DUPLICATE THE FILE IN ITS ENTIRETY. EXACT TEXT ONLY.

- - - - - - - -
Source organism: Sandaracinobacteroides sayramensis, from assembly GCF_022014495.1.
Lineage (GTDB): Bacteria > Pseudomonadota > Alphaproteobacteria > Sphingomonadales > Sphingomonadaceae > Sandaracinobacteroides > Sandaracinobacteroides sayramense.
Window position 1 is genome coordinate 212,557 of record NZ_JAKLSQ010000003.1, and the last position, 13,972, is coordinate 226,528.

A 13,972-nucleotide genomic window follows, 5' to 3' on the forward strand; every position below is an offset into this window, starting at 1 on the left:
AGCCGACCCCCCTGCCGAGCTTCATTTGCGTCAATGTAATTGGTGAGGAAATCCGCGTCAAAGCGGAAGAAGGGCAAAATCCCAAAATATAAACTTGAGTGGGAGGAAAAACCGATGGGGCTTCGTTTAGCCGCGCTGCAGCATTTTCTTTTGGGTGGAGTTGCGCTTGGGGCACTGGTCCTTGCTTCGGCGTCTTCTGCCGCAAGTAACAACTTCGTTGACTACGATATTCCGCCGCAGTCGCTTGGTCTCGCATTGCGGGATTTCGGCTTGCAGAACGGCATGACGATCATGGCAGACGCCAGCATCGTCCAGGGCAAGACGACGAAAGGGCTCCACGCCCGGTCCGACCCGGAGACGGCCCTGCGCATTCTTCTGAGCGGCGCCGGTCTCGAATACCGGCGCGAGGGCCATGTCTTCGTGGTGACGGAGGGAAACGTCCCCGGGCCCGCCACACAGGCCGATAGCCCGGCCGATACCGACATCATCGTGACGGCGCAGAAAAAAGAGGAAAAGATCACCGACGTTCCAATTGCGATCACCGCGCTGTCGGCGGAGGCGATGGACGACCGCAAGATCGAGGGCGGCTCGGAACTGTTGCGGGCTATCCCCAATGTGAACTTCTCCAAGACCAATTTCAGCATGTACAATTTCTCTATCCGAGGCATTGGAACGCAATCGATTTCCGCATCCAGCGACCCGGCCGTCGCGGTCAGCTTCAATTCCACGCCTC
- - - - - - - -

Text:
Source organism: Sandaracinobacteroides sayramensis, from assembly GCF_022014495.1.
Lineage (GTDB): Bacteria > Pseudomonadota > Alphaproteobacteria > Sphingomonadales > Sphingomonadaceae > Sandaracinobacteroides > Sandaracinobacteroides sayramense.
Window position 1 is genome coordinate 212,557 of record NZ_JAKLSQ010000003.1, and the last position, 13,972, is coordinate 226,528.

A 13,972-nucleotide genomic window follows, 5' to 3' on the forward strand; every position below is an offset into this window, starting at 1 on the left:
AGCCGACCCCCCTGCCGAGCTTCATTTGCGTCAATGTAATTGGTGAGGAAATCCGCGTCAAAGCGGAAGAAGGGCAAAATCCCAAAATATAAACTTGAGTGGGAGGAAAAACCGATGGGGCTTCGTTTAGCCGCGCTGCAGCATTTTCTTTTGGGTGGAGTTGCGCTTGGGGCACTGGTCCTTGCTTCGGCGTCTTCTGCCGCAAGTAACAACTTCGTTGACTACGATATTCCGCCGCAGTCGCTTGGTCTCGCATTGCGGGATTTCGGCTTGCAGAACGGCATGACGATCATGGCAGACGCCAGCATCGTCCAGGGCAAGACGACGAAAGGGCTCCACGCCCGGTCCGACCCGGAGACGGCCCTGCGCATTCTTCTGAGCGGCGCCGGTCTCGAATACCGGCGCGAGGGCCATGTCTTCGTGGTGACGGAGGGAAACGTCCCCGGGCCCGCCACACAGGCCGATAGCCCGGCCGATACCGACATCATCGTGACGGCGCAGAAAAAAGAGGAAAAGATCACCGACGTTCCAATTGCGATCACCGCGCTGTCGGCGGAGGCGATGGACGACCGCAAGATCGAGGGCGGCTCGGAACTGTTGCGGGCTATCCCCAATGTGAACTTCTCCAAGACCAATTTCAGCATGTACAATTTCTCTATCCGAGGCATTGGAACGCAATCGATTTCCGCATCCAGCGACCCGGCCGTCGCGGTCAGCTTCAATTCCACGCCTC